Dr. Fox Makes a House Call to School
More and more states are enacting laws that require teachers to be evaluated on the basis of multiple measures. I support the trend as long as the part of the evaluation that uses classroom observations specifically specifies that evaluators are certified in the subject being observed.
In this regard, New York City, home of the nation's largest school district, is off on the right foot ("Observers Get Key Role in Teacher Evaluations," The New York Times, Feb. 17). Under an agreement just concluded, the school district, with the consent of the teachers union, will contract with a company to provide observers who possess subject knowledge and experience.
If these evaluators are assigned to classes that match their expertise, the process will be a vast improvement over the past. I'm referring to the practice of having administrators who had no background in the subject being taught put in a position of evaluating instruction. I have no doubt that these evaluators were able to determine if students were engaged, but pedagogy alone is not enough. What is being taught has to be accurate.
It's here that the Dr. Fox effect comes into play. It's altogether possible to design a lesson that fools intelligent and sophisticated audiences. By employing enthusiasm, humor and warmth, an imposter can elicit overwhelmingly positive ratings ("Dr. Fox effect," Wikipedia). It's not that these factors should be ignored, but they alone are no substitute for subject competency.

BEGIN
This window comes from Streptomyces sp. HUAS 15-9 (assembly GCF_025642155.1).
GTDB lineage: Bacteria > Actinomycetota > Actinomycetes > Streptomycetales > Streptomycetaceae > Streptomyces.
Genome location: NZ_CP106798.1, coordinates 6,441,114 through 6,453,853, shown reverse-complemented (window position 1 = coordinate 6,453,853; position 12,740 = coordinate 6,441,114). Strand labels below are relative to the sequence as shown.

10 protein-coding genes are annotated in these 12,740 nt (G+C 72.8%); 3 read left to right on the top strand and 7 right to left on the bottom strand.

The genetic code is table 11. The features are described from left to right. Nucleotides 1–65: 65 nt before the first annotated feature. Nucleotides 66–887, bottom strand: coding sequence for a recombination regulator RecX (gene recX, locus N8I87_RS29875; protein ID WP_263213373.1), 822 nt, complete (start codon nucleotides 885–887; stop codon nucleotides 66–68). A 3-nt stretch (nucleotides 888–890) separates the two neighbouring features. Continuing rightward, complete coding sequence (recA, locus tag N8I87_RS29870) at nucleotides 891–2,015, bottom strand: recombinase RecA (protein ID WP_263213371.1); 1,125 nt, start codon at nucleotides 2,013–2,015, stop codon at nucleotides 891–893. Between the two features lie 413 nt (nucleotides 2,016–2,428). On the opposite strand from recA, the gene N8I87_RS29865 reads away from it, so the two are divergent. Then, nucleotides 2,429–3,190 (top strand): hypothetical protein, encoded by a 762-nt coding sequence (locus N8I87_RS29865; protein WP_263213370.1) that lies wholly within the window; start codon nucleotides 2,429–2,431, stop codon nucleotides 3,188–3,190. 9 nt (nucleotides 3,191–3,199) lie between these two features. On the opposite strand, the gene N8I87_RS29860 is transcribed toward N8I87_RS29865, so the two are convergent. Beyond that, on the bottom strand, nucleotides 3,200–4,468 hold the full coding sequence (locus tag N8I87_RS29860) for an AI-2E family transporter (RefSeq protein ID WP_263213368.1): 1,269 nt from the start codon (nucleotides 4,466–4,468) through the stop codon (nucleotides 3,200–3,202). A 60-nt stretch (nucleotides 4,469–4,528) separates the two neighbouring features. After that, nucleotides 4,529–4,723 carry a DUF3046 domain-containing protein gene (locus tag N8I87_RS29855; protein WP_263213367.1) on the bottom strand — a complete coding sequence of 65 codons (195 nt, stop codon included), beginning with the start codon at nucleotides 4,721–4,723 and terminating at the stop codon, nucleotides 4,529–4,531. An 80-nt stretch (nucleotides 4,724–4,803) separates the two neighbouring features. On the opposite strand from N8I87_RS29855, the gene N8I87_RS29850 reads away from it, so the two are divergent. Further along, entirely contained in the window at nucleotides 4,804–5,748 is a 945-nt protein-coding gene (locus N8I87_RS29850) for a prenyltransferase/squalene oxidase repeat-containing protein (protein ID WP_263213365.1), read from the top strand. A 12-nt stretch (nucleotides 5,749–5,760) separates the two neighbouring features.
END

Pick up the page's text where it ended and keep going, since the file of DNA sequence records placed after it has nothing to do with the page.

The Dr. Fox effect arose from an experiment several years ago when an audience of family doctors, general internists and psychiatrists listened to a lecture titled "Mathematical Game Theory as Applied to Physician Education." The lecturer was given a script composed of contradictory assertions and invented words. The feedback form showed that all believed the talk had been presented in a clear and interesting manner, which gave them food for thought. If this group of doctors could be so easily impressed, why wouldn't administrators or teachers who are not certified in the material being taught in public schools be fooled also?
Good teaching is an extremely complex undertaking. As a result, it's impossible to design a rubric that is perfect. The closest we can come is through peer review. That's how every other profession conducts its evaluation. The use of what New York City calls "independent validators" presumably goes even a step further by using certified observers with no connection to the teachers. This eliminates any question of a quid pro quo.
I've written before that inspired teaching is an art, rather than a science. Teachers in this category are virtuosos whose success defies identification. But how many teachers rise to that lofty level? As a practical matter, good teaching is good enough. If so, then what New York City is doing is encouraging.